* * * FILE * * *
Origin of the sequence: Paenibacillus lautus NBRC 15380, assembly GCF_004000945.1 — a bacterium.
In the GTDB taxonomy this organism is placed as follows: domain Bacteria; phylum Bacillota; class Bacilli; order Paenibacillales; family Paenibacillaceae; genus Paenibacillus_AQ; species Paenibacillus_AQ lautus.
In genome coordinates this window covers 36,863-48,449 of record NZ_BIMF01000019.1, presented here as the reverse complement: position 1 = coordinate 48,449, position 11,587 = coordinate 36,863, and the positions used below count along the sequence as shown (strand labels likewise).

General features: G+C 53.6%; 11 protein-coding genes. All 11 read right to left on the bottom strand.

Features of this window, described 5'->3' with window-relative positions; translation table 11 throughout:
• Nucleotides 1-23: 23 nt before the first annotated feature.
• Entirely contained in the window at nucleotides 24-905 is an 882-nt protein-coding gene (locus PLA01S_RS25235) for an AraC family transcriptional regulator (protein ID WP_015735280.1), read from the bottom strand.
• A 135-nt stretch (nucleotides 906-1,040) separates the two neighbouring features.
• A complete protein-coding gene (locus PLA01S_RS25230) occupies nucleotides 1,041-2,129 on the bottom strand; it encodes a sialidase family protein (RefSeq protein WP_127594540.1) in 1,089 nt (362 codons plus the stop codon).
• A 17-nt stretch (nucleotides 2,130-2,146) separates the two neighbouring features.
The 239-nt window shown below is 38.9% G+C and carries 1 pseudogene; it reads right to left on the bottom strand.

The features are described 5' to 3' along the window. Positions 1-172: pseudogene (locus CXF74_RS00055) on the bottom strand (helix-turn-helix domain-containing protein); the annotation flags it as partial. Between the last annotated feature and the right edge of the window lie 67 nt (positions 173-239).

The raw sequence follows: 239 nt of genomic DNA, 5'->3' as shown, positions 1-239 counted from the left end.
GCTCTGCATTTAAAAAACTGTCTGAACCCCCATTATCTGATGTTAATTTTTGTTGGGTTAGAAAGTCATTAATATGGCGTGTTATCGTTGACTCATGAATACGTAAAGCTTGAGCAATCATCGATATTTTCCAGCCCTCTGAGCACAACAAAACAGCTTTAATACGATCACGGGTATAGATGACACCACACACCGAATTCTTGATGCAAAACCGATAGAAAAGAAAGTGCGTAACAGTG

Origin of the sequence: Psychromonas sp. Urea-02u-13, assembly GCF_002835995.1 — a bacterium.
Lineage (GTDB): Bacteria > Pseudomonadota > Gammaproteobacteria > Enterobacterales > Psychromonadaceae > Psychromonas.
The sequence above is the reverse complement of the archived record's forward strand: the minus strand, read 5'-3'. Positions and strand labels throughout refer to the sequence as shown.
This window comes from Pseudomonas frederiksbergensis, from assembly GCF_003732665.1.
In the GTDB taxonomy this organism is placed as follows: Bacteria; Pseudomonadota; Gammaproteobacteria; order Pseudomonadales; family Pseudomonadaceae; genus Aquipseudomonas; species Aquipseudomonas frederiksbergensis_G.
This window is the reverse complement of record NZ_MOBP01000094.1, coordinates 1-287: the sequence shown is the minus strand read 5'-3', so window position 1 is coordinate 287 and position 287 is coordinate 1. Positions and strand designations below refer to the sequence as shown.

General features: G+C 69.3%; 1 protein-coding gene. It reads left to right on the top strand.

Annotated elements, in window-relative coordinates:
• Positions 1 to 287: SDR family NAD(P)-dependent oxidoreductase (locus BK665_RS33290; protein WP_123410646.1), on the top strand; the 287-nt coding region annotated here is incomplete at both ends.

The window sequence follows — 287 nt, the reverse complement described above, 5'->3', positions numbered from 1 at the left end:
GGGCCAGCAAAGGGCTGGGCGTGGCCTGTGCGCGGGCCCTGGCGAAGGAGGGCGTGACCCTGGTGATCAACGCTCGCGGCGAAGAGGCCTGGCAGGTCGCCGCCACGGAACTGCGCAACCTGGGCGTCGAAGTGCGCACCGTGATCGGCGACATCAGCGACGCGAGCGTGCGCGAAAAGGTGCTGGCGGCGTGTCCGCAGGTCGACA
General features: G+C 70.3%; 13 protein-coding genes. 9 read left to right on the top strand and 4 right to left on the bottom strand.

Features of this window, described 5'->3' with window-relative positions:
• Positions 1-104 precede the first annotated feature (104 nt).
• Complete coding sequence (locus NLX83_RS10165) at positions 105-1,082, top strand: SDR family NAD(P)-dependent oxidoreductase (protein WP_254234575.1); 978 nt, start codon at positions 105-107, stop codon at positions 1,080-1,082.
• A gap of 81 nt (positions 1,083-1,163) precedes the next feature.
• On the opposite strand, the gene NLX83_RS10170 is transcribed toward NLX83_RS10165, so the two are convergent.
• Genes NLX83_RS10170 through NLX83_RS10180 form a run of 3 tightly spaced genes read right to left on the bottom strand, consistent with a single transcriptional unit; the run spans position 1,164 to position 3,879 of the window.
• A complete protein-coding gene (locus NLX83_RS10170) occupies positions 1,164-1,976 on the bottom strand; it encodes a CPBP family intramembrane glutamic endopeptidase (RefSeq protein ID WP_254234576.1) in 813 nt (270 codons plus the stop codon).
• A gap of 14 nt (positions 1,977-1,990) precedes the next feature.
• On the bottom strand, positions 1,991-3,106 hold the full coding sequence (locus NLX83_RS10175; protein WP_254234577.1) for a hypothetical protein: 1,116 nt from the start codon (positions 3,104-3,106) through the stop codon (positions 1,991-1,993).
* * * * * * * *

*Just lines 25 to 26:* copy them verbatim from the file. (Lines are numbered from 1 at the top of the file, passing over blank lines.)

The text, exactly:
GGGCCAGCAAAGGGCTGGGCGTGGCCTGTGCGCGGGCCCTGGCGAAGGAGGGCGTGACCCTGGTGATCAACGCTCGCGGCGAAGAGGCCTGGCAGGTCGCCGCCACGGAACTGCGCAACCTGGGCGTCGAAGTGCGCACCGTGATCGGCGACATCAGCGACGCGAGCGTGCGCGAAAAGGTGCTGGCGGCGTGTCCGCAGGTCGACA
General features: G+C 70.3%; 13 protein-coding genes. 9 read left to right on the top strand and 4 right to left on the bottom strand.